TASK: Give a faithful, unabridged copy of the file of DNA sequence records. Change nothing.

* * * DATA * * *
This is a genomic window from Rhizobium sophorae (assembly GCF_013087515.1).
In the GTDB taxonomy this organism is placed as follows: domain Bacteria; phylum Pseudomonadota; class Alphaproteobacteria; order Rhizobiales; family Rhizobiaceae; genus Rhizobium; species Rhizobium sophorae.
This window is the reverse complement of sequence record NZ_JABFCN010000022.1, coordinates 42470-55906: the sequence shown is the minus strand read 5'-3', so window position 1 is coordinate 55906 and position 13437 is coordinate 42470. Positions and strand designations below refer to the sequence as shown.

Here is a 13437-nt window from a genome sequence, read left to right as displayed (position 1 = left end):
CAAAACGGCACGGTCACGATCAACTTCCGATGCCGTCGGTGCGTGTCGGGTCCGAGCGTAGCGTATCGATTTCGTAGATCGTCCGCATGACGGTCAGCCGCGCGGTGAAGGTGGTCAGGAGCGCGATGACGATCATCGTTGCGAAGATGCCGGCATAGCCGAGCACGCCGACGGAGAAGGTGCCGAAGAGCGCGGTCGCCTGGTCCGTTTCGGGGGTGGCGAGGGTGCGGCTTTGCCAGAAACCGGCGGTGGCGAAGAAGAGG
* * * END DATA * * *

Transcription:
This is a genomic window from Rhizobium sophorae (assembly GCF_013087515.1).
In the GTDB taxonomy this organism is placed as follows: domain Bacteria; phylum Pseudomonadota; class Alphaproteobacteria; order Rhizobiales; family Rhizobiaceae; genus Rhizobium; species Rhizobium sophorae.
This window is the reverse complement of sequence record NZ_JABFCN010000022.1, coordinates 42470-55906: the sequence shown is the minus strand read 5'-3', so window position 1 is coordinate 55906 and position 13437 is coordinate 42470. Positions and strand designations below refer to the sequence as shown.

Here is a 13437-nt window from a genome sequence, read left to right as displayed (position 1 = left end):
CAAAACGGCACGGTCACGATCAACTTCCGATGCCGTCGGTGCGTGTCGGGTCCGAGCGTAGCGTATCGATTTCGTAGATCGTCCGCATGACGGTCAGCCGCGCGGTGAAGGTGGTCAGGAGCGCGATGACGATCATCGTTGCGAAGATGCCGGCATAGCCGAGCACGCCGACGGAGAAGGTGCCGAAGAGCGCGGTCGCCTGGTCCGTTTCGGGGGTGGCGAGGGTGCGGCTTTGCCAGAAACCGGCGGTGGCGAAGAAGAGG